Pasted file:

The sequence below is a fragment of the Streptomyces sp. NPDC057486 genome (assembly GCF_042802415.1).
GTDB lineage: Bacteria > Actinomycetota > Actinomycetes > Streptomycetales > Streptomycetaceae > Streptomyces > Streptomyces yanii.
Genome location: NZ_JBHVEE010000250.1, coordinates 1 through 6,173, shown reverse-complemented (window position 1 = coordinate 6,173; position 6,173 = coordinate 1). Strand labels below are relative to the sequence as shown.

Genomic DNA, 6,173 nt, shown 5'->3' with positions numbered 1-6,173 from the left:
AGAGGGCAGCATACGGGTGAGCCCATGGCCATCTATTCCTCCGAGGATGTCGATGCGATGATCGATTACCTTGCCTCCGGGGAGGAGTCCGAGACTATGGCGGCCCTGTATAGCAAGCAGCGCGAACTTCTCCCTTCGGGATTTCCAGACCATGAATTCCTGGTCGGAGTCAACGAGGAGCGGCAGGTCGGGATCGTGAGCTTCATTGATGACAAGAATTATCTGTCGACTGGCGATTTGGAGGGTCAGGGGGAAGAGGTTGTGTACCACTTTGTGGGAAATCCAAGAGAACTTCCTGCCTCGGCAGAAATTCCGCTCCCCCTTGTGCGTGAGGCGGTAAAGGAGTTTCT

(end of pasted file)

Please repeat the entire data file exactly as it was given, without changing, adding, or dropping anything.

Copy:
The sequence below is a fragment of the Streptomyces sp. NPDC057486 genome (assembly GCF_042802415.1).
GTDB lineage: Bacteria > Actinomycetota > Actinomycetes > Streptomycetales > Streptomycetaceae > Streptomyces > Streptomyces yanii.
Genome location: NZ_JBHVEE010000250.1, coordinates 1 through 6,173, shown reverse-complemented (window position 1 = coordinate 6,173; position 6,173 = coordinate 1). Strand labels below are relative to the sequence as shown.

Genomic DNA, 6,173 nt, shown 5'->3' with positions numbered 1-6,173 from the left:
AGAGGGCAGCATACGGGTGAGCCCATGGCCATCTATTCCTCCGAGGATGTCGATGCGATGATCGATTACCTTGCCTCCGGGGAGGAGTCCGAGACTATGGCGGCCCTGTATAGCAAGCAGCGCGAACTTCTCCCTTCGGGATTTCCAGACCATGAATTCCTGGTCGGAGTCAACGAGGAGCGGCAGGTCGGGATCGTGAGCTTCATTGATGACAAGAATTATCTGTCGACTGGCGATTTGGAGGGTCAGGGGGAAGAGGTTGTGTACCACTTTGTGGGAAATCCAAGAGAACTTCCTGCCTCGGCAGAAATTCCGCTCCCCCTTGTGCGTGAGGCGGTAAAGGAGTTTCT